[0021] Referring to FIG. IB, an example system 140 is depicted for conducting downhole measurements after at least a portion of a wellbore has been drilled and the drill string removed from the well. A downhole tool is shown having a tool body 146 in order to carry out logging and/or other operations. For example, instead of using the drill string 108 of FIG. 1A to lower tool body 146, which can contain sensors and/or other instrumentation for detecting and logging nearby characteristics and conditions of the wellbore 116 and surrounding formations, a wireline conveyance 144 can be used. The tool body 146 can be lowered into the wellbore 116 by wireline conveyance 144. The wireline conveyance 144 can be anchored in the drill rig 142 or by a portable means such as a truck 145. The wireline conveyance 144 can include one or more wires, slicklines, cables, and/or the like, as well as tubular conveyances such as coiled tubing, joint tubing, or other tubulars. [0022] The illustrated wireline conveyance 144 provides power and support for the tool, as well as enabling communication between data processors 148A-N on the surface. In some examples, the wireline conveyance 144 can include electrical and/or fiber optic cabling for carrying out communications. The wireline conveyance 144 is sufficiently strong and flexible to tether the tool body 146 through the wellbore 116, while also permitting communication through the wireline conveyance 144 to one or more of the processors 148A-N, which can include local and/or remote processors. Moreover, power can be supplied via the wireline conveyance 144 to meet power requirements of the tool. For slickline or coiled tubing configurations, power can be supplied downhole with a battery or via a downhole generator.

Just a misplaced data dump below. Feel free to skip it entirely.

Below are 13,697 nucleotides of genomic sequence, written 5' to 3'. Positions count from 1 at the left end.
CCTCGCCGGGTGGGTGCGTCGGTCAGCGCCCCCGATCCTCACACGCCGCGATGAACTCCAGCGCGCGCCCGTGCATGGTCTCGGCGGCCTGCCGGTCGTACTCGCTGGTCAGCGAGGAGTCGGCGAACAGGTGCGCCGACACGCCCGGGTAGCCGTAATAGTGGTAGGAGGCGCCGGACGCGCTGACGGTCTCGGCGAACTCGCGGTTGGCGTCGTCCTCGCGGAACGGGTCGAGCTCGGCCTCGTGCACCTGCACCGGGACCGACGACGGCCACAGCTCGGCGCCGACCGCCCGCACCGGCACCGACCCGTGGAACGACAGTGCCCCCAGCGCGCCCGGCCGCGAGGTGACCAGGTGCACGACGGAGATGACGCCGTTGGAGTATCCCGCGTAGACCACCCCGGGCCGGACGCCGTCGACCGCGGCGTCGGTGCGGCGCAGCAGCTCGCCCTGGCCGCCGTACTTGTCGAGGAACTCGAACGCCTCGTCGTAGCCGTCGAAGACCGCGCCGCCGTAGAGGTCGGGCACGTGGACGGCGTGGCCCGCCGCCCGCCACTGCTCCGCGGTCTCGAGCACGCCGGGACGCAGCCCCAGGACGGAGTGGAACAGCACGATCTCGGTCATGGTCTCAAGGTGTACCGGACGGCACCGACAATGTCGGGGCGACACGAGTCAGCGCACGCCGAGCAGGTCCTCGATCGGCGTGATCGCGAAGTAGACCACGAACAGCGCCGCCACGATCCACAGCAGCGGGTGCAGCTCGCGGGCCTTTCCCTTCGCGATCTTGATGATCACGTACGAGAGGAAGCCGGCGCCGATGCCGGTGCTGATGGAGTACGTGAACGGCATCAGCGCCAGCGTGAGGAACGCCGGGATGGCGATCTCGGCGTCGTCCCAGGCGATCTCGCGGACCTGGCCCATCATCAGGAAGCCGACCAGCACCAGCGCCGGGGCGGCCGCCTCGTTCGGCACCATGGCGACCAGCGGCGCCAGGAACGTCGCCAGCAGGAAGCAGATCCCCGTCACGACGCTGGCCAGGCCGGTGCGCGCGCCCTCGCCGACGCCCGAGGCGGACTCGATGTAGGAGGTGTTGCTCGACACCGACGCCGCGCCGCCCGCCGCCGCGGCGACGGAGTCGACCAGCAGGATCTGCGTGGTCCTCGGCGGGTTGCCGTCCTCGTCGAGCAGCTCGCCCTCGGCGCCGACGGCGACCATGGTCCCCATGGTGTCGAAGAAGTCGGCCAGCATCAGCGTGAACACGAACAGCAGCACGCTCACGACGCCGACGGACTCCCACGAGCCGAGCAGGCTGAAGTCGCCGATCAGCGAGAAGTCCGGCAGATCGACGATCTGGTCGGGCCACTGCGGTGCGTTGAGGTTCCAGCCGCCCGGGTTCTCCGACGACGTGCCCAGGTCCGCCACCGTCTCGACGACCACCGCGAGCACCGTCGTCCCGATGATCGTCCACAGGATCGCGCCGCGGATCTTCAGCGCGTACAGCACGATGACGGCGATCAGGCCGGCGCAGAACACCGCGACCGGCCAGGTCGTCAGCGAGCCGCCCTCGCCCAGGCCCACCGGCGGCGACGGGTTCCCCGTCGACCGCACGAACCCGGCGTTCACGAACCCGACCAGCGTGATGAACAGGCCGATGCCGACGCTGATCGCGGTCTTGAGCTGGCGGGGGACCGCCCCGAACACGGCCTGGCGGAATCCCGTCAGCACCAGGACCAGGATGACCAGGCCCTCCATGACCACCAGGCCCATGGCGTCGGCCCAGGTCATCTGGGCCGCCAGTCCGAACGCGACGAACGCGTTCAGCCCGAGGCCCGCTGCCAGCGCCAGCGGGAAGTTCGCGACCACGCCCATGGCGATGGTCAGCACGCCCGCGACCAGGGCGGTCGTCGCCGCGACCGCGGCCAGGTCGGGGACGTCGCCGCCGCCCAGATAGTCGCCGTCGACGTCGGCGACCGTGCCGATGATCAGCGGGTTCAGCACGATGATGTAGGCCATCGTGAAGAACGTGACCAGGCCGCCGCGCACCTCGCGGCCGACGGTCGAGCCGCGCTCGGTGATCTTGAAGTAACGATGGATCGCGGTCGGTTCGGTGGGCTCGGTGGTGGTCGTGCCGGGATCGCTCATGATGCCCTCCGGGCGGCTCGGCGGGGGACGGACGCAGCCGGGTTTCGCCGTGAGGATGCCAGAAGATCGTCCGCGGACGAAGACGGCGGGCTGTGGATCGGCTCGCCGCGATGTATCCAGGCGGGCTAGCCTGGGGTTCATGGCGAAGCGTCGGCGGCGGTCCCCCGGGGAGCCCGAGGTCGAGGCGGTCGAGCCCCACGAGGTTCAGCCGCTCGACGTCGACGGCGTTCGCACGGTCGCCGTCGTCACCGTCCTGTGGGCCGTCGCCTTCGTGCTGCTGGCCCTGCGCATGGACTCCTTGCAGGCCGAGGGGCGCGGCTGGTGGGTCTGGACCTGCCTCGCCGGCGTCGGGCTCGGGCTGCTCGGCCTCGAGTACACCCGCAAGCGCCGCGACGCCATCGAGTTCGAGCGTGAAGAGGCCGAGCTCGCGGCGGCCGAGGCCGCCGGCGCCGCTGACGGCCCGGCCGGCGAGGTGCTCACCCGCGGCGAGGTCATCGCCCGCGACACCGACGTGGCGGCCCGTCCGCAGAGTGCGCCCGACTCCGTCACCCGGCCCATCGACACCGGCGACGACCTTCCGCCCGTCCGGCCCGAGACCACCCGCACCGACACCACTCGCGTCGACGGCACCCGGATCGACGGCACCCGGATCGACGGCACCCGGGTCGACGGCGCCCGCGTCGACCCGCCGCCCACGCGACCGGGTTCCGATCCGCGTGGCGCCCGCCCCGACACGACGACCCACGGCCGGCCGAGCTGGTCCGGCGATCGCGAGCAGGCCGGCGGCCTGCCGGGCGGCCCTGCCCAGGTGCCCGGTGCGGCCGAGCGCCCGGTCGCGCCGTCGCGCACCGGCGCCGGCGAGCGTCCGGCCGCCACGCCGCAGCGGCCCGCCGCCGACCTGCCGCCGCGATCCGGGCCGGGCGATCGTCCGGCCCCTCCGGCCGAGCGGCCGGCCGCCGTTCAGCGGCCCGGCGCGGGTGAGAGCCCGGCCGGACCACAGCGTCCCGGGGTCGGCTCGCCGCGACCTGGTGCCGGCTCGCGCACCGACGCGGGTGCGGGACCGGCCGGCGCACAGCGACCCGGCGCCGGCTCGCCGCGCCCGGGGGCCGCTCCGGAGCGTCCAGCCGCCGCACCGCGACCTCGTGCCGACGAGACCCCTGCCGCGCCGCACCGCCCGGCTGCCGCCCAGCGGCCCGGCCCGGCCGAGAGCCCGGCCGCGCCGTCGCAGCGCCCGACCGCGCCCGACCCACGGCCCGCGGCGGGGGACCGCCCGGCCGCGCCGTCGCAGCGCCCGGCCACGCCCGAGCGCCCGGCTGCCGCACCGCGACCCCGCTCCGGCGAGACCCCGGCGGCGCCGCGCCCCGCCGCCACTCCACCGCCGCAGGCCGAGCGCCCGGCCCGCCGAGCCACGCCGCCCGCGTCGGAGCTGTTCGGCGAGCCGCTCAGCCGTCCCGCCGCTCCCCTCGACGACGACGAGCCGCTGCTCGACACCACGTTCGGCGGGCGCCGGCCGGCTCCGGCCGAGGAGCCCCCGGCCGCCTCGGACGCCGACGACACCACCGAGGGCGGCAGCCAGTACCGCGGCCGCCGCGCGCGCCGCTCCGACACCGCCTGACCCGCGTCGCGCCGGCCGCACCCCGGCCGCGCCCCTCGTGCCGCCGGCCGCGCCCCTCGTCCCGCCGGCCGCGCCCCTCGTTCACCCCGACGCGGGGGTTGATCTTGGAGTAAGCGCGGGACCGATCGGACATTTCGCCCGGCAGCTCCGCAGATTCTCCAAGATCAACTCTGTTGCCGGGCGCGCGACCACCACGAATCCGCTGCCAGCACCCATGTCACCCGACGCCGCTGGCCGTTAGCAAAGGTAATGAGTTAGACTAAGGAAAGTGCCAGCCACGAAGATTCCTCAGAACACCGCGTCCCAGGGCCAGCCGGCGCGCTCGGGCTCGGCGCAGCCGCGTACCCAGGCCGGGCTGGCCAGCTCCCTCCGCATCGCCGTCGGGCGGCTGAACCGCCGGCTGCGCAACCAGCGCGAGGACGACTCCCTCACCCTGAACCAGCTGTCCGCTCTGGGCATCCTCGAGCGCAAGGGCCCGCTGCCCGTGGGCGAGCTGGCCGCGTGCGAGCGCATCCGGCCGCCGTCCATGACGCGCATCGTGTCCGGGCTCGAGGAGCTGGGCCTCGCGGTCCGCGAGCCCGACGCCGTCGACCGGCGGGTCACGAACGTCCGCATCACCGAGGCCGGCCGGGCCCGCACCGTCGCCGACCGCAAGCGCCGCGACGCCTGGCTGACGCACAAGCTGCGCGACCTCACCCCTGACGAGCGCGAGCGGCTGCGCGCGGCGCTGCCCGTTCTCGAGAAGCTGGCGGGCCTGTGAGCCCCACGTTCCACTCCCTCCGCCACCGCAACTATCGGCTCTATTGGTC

[0023] FIG. 2A illustrates an exploded view of the downhole protective housing 200, in accordance with various aspects of the subject technology. The protective housing 200 is disposed as part of a downhole tool. The downhole tool may be, for example, the bottom-hole assembly 125 of FIG. 1A, the tool body 146 of FIG. IB, or any other object lowered into a wellbore. The downhole tool can be the logging tool 126 of FIG. 1A, or a portion thereof such as in a collar 134, which can take the form of a sensor collar, an electronics collar, or any other portion of a downhole tool. The term“logging tool” involves the understanding that this term encompasses the collection of formation parameters, drilling fluid properties, and both the collection of information regarding the movement and position of the drilling assembly.